We had heard about the aggressive vendors in Paris, but hadn’t experienced them till we climbed the steps to ascend Sacre Coeur.  A “bracelet man” grabbed Matt’s wrist and said, “Do not worry, my friend.”  If they catch your arm and weave a bracelet on your wrist, you have to pay for it.  Sneaky cusses.  Matt got away, thankfully and we climed all the way to the top of the hill and sat on the lawn where we had an incredible view of part of the great city.

A couple of Indian boys were sitting below us, clearly drunk or tripping on something good, and singing.  LOUD Bollywood hits at the top of their lungs while throwing handfuls of grass on each other, laughing, feeling the good vibes of the day and their singing.

So because Angela is Angela, her natural thought was to gather up some grass of her own and throw it on them as we left.  She figured they’d like that.  Loved having her around 🙂

At the top of the hill by the church, we saw two cats being fed by a couple of ladies who apparently feed the cats at the Sacre Coeur every day.  Cats in Paris eat well!

This one of the priests is my favorite from the Sacre Coeur.  It’s got a hopeless vibe to it.

Next post: Angela gets in a screaming fight with a waiter, and the greatest baguette of my life, baked by a man with the devil and Jesus tattooed on either arm.

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Rubes in Paris: Intestine Sausages and Stray Dogs

We had recommendation to go to a restaurant in a posh little shopping area by the Bastille.  The restaurant was Ma Bourgogne and specializes in steak tartare and other traditional French dishes.  Matt had always wanted to try steak tartare at a place that would do it right and not kill him.  Wikipedia says it’s not a dish for “those with a weak immune system.”  If you didn’t click the link, steak tartare is raw beef, ground, spiced with capers, onions, Worchestershire sauce and served with either a raw egg or tarter sauce and fries.

What should be noted is that the person who recommended this place to us, said he personally couldn’t order the “dog food” even though every single Parisian around him had ordered it.  Apparently they did the dish well and with honor, but that couldn’t convince Dr. Walter Lamar to eat the stuff.  We saw this to be true – everyone around us was ordering the tartare, so that clearly got Matt excited as we perused the menu.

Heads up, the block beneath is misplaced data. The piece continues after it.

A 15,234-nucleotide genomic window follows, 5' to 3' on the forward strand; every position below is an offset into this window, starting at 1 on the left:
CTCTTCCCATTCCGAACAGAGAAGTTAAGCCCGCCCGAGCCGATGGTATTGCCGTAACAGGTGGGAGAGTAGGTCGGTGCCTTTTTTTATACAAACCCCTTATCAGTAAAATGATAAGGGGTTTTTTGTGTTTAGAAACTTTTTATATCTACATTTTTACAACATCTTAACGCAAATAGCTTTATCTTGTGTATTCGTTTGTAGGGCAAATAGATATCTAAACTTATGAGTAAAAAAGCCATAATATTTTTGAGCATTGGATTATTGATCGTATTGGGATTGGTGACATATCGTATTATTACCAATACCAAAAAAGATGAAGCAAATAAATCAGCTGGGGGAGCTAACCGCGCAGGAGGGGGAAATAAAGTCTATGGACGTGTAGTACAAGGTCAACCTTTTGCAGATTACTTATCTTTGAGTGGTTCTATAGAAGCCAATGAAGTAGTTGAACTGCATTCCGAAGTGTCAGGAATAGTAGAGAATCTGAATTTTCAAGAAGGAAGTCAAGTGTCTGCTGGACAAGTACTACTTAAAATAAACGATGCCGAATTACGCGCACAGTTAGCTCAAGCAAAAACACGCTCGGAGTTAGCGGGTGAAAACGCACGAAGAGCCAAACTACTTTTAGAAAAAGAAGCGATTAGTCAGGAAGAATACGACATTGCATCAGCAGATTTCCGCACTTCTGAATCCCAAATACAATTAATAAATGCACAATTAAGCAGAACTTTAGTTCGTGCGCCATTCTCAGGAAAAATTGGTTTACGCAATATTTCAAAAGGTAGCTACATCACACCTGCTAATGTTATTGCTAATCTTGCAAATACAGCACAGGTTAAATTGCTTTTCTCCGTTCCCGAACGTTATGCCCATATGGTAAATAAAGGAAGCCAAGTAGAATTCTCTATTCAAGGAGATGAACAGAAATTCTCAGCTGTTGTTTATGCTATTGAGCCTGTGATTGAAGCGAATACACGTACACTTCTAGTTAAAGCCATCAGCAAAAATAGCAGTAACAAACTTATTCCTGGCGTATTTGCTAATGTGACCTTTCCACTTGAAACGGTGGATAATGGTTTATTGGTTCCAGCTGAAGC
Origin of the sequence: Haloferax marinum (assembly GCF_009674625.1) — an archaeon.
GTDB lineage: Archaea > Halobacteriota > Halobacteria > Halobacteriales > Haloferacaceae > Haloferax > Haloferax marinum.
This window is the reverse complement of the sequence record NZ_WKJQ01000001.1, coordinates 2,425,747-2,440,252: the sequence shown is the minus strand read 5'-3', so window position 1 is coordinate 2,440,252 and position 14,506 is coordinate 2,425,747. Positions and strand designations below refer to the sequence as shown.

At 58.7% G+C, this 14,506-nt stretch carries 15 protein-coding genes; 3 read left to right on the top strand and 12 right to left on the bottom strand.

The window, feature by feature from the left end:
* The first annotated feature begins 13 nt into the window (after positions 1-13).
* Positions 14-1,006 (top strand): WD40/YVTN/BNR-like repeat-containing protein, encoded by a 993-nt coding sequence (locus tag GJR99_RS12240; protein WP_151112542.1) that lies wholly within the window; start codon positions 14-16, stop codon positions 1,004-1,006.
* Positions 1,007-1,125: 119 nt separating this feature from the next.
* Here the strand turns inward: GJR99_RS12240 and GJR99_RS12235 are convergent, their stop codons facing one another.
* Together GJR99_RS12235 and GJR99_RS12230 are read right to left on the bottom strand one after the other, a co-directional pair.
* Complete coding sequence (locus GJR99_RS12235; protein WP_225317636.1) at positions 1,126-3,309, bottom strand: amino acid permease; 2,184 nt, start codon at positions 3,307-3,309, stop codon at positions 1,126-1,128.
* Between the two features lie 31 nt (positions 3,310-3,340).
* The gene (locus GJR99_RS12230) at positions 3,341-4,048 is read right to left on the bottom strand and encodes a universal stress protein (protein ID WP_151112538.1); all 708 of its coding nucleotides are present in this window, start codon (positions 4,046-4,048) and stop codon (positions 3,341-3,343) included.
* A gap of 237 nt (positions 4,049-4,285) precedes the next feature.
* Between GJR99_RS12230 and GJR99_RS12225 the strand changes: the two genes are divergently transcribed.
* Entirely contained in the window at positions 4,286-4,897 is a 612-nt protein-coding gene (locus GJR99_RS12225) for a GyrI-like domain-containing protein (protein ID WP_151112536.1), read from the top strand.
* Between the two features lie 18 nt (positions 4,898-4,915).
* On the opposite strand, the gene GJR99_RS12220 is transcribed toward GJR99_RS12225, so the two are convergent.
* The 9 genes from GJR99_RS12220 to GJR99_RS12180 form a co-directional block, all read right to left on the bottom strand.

Our waiter was a little snobby.  It was almost exciting that after a week of France, we had yet to run into a snobby Frenchman!  They are truly nice people who are often misunderstood (maybe stuff for another blog) but this waiter – oh, he loathed us.  From the time we sat down and promptly ordered fries to eat with our wine (okay, that was a little tourist, but we thought we’d be good since our French-speaking friend was the one who ordered! Not always a magic trick)   he made it his mission to make sure we knew we were idiotic, not first on his list to serve, and clearly American.  Because we needed that reminder.

So, Matt orders the tartare, Angela orders some pretty sausage and potato dish

(lucky) and I, deciding to be bold, order the Andouiette – intestine sausage.  Hey, all sausage is made with scraps, right?  Everyone loves sausage and chorizo is probably the grossest and yet most tasty!  So I figured this wouldn’t be much different.  I’m not one to scoff at something I’ve seen on virtually every menu in Paris.  I’m generally of the mindset that if the locals like it, hey, maybe I will, too.   You never know if you’re one step away from your new favorite dish.  And I firmly believe that if you always order what’s familiar to you, you will never truly embrace another culture, as food is the life-line that nearly every culture holds in highest respect.

So I order the Andouiette.  The waiter literally says, “Do you know what eet eees?”  “Yes”  (raises an eyebrow as he walks away)

I still believe that this sausage has every potential of being awesome.  This didn’t happen to be this sausage’s day.  From the moment he sat it in front of me, it gave off a whiff of…sour metallic wet dog?  Oh but you bet your sweet hiney I tried it.  Twice.  And so did Angela and Matt.  We all stomached a bite (accompanied by a fry) and all determined that something had indeed gone wrong with Mr. Andouiette.  It was just…off.  I was defeated.  The snobby waiter was right – I didn’t know what I had ordered.  I expressed my distress and Angela whispered, “Cut it all up – I’ll put it in my purse and we can surely find a stray dog – they’re everywhere!”